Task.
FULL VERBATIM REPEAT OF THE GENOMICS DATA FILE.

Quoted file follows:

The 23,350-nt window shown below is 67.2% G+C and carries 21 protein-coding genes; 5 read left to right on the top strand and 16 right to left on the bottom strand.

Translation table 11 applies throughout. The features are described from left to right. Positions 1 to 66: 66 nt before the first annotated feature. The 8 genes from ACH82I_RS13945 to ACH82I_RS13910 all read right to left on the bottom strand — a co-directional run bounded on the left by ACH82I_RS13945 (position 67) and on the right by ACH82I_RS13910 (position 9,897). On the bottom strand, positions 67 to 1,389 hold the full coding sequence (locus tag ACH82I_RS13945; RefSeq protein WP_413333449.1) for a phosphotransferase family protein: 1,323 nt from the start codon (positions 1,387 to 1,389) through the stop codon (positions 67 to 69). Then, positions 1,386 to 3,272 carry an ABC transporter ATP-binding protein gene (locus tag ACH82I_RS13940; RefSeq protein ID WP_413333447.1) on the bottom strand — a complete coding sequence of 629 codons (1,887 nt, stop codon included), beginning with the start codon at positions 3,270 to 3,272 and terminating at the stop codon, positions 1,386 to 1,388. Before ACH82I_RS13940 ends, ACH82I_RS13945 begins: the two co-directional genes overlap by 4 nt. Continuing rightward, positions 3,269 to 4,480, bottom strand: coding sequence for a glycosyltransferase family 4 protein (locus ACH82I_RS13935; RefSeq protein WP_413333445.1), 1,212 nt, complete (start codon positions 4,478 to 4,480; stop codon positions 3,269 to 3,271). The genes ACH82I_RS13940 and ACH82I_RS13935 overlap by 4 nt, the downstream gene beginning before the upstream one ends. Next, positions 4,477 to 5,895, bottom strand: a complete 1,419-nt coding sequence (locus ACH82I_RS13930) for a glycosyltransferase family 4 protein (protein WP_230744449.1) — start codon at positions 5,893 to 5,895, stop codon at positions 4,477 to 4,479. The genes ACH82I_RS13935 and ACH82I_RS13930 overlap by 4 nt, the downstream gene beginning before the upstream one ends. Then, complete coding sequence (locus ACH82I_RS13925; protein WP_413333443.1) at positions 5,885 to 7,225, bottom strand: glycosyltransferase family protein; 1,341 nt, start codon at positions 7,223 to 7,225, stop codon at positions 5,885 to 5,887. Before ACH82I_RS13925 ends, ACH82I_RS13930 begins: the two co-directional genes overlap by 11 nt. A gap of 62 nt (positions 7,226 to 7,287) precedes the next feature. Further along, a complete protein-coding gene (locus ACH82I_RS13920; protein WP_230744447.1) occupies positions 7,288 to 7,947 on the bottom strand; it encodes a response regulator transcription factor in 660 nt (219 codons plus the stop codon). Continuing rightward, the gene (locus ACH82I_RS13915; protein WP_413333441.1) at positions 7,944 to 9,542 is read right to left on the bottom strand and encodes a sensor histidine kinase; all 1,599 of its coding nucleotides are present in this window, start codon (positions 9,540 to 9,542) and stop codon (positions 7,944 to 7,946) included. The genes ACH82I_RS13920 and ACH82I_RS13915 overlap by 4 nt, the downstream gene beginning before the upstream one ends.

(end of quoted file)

The 23,350-nt window shown below is 67.2% G+C and carries 21 protein-coding genes; 5 read left to right on the top strand and 16 right to left on the bottom strand.

Translation table 11 applies throughout. The features are described from left to right. Positions 1 to 66: 66 nt before the first annotated feature. The 8 genes from ACH82I_RS13945 to ACH82I_RS13910 all read right to left on the bottom strand — a co-directional run bounded on the left by ACH82I_RS13945 (position 67) and on the right by ACH82I_RS13910 (position 9,897). On the bottom strand, positions 67 to 1,389 hold the full coding sequence (locus tag ACH82I_RS13945; RefSeq protein WP_413333449.1) for a phosphotransferase family protein: 1,323 nt from the start codon (positions 1,387 to 1,389) through the stop codon (positions 67 to 69). Then, positions 1,386 to 3,272 carry an ABC transporter ATP-binding protein gene (locus tag ACH82I_RS13940; RefSeq protein ID WP_413333447.1) on the bottom strand — a complete coding sequence of 629 codons (1,887 nt, stop codon included), beginning with the start codon at positions 3,270 to 3,272 and terminating at the stop codon, positions 1,386 to 1,388. Before ACH82I_RS13940 ends, ACH82I_RS13945 begins: the two co-directional genes overlap by 4 nt. Continuing rightward, positions 3,269 to 4,480, bottom strand: coding sequence for a glycosyltransferase family 4 protein (locus ACH82I_RS13935; RefSeq protein WP_413333445.1), 1,212 nt, complete (start codon positions 4,478 to 4,480; stop codon positions 3,269 to 3,271). The genes ACH82I_RS13940 and ACH82I_RS13935 overlap by 4 nt, the downstream gene beginning before the upstream one ends. Next, positions 4,477 to 5,895, bottom strand: a complete 1,419-nt coding sequence (locus ACH82I_RS13930) for a glycosyltransferase family 4 protein (protein WP_230744449.1) — start codon at positions 5,893 to 5,895, stop codon at positions 4,477 to 4,479. The genes ACH82I_RS13935 and ACH82I_RS13930 overlap by 4 nt, the downstream gene beginning before the upstream one ends. Then, complete coding sequence (locus ACH82I_RS13925; protein WP_413333443.1) at positions 5,885 to 7,225, bottom strand: glycosyltransferase family protein; 1,341 nt, start codon at positions 7,223 to 7,225, stop codon at positions 5,885 to 5,887. Before ACH82I_RS13925 ends, ACH82I_RS13930 begins: the two co-directional genes overlap by 11 nt. A gap of 62 nt (positions 7,226 to 7,287) precedes the next feature. Further along, a complete protein-coding gene (locus ACH82I_RS13920; protein WP_230744447.1) occupies positions 7,288 to 7,947 on the bottom strand; it encodes a response regulator transcription factor in 660 nt (219 codons plus the stop codon). Continuing rightward, the gene (locus ACH82I_RS13915; protein WP_413333441.1) at positions 7,944 to 9,542 is read right to left on the bottom strand and encodes a sensor histidine kinase; all 1,599 of its coding nucleotides are present in this window, start codon (positions 9,540 to 9,542) and stop codon (positions 7,944 to 7,946) included. The genes ACH82I_RS13920 and ACH82I_RS13915 overlap by 4 nt, the downstream gene beginning before the upstream one ends.